NAACP Papers: Branch Department, Branch Files, and Youth Department Files (Module 17)
The NAACP branch files in this module chronicle the local heroes of the civil rights revolution via NAACP branches throughout the United States, from 1913-1972. The contributions of scores of local leaders—attorneys, community organizers, financial benefactors, students, mothers, school teachers, and other participants—are revealed in these records. The Branch Department, Branch Files, and Youth Department Files in this module of NAACP Papers will allow researchers at all levels new opportunities to explore the contributions of NAACP local leaders. The branch files also indicate how effectively the NAACP national office used the branch network to advance the NAACP national program. The Youth Department Files document how the NAACP tapped the energy and talent of college students and other young people at the state and local levels.
The Branch Files are collections of documents that provide a wealth of information about local networks of civil rights activists who worked for the NAACP at the grass-roots level. These documents show the interaction between the national office and local branches as they worked together on issues such as education equality, voting rights, residential segregation, lynching, and more specific campaigns, such as the Scottsboro Boys rape case.
Document types include correspondence, annual reports, membership literature and statistics, invitations, annual meeting papers, policy directives, speeches, and resolutions.
The Branch series cover 4 geographic areas: South, Northeast, Midwest and West, and the Youth movement.
Each geographic series and the Youth file has coverage for 3 date ranges: 1913-1939, 1940-1955, 1956-1965
Here are some suggested research topics that you will find covered in the Branch files:
Women in Branch Offices
Fight for Educational Equality
Disenfranchisement and Voter Discrimination
Lynching and Mob Violence
Black American Communities
Visits by National NAACP Officials
The Branch Files contain the correspondence between the national office and the most important and interesting local branches. The pre-1940 branch files reveal the wide-ranging nature of NAACP activism before 1940, efforts to build permanent community-based protest organizations, to secure the cooperation of white liberals, and to fend off white reaction. They shed light on relations with other organizations inside the Black community and with competing factions within the local branches. Branch Files frequently contain biographical material on numerous local civil rights leaders whose efforts have been largely unchronicled by historians.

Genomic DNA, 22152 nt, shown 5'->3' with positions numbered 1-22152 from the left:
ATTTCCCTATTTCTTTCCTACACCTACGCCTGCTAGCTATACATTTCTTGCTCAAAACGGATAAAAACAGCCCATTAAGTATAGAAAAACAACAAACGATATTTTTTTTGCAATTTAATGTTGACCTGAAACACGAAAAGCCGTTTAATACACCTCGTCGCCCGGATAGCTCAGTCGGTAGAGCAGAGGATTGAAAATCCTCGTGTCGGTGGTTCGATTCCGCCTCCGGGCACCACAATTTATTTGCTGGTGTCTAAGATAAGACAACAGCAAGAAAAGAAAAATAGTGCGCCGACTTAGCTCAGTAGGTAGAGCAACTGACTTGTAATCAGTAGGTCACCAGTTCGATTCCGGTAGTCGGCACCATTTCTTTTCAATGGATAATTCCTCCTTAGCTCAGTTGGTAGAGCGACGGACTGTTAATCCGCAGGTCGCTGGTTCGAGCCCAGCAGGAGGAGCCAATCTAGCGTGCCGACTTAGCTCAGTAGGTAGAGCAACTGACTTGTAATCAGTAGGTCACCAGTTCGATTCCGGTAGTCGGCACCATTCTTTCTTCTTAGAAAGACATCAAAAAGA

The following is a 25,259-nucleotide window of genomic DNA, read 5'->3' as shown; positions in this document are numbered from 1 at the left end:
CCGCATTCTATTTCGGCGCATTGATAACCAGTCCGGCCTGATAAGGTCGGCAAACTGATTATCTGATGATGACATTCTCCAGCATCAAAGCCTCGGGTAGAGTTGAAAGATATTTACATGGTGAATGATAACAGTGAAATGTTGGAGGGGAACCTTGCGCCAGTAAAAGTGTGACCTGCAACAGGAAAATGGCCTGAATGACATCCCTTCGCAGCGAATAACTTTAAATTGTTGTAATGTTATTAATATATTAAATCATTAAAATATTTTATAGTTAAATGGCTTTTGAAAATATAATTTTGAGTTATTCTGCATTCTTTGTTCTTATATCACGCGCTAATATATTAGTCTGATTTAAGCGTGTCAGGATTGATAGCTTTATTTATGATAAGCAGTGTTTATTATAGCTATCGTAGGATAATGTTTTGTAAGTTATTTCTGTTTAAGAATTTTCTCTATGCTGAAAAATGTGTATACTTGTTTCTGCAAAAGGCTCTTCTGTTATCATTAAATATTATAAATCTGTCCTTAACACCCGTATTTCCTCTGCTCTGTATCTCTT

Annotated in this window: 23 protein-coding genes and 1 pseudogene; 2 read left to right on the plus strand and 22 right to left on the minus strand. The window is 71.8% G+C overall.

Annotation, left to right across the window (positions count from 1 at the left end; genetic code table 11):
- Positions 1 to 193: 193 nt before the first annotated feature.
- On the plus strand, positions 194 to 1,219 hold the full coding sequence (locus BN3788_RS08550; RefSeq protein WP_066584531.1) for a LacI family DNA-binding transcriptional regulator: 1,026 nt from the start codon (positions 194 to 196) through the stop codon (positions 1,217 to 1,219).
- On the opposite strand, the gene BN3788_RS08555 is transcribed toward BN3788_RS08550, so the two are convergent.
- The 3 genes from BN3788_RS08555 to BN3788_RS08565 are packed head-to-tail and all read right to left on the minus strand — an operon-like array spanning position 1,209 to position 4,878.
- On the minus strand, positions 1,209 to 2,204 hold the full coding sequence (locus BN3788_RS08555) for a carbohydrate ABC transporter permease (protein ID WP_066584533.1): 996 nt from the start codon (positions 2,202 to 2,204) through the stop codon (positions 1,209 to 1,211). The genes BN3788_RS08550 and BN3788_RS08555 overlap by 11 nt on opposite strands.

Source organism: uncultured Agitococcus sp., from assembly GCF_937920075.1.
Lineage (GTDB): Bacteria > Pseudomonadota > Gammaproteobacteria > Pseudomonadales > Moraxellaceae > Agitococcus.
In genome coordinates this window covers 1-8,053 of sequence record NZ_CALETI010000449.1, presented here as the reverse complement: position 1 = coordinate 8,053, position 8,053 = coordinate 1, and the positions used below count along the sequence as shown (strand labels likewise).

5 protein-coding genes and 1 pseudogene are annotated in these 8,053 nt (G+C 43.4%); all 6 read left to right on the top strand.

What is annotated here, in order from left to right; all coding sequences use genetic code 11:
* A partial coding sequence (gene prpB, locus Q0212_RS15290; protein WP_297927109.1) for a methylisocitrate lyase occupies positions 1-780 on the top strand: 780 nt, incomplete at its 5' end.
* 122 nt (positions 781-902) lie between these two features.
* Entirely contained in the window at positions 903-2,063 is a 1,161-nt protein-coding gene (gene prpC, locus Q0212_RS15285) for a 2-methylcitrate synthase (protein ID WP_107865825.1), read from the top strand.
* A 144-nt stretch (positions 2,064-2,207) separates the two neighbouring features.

The Regional Files and Special Reports show how national branch director Gloster Current set up regional offices to provide a full-time professional staff to link the local branch structure to the national office. Regional officers were on the front lines contesting housing segregation throughout the country, especially in the North. In the Midwest and West, files reflect substantial efforts to fight against discrimination and for enactment of state fair housing legislation. Southern files detail the emergence of a civil rights network during World War II (before the Brown decision) and the work of many talented and notable southern leaders such as Roscoe Dunjee of Oklahoma and Harry T. Moore of Florida. Western files reveal particular concern for keeping local organizations free of communist influence. Concern with the media is seen in the establishment of an NAACP Hollywood Bureau.
The NAACP had branches in all 50 states and the District of Columbia. We owe much of the credit for the volume of documentation that we have on the NAACP branches and their activities and initiatives to the requirements of the Director of Branches (1946-1976) Gloster Current Here is an example of the reports filed by the Southeast Regional Office for 1957
Branches in different areas of the country may have employed different tactics or initiatives, and may have had differing responses based on their historical experience with segregation and discrimination.
Series D: 1956-1965 Youth Department Files details the infusion of energy from hundreds of young men and women into the NAACP in the decade following the U.S. Supreme Court’s decision Brown v. Board of Education. The records show how the roots of youthful militancy in the 1960s ran deep into the preceding decade.
They document an outpouring among both African American and white youths of energy and political action dedicated to basic change and improvement of race relations in the United States.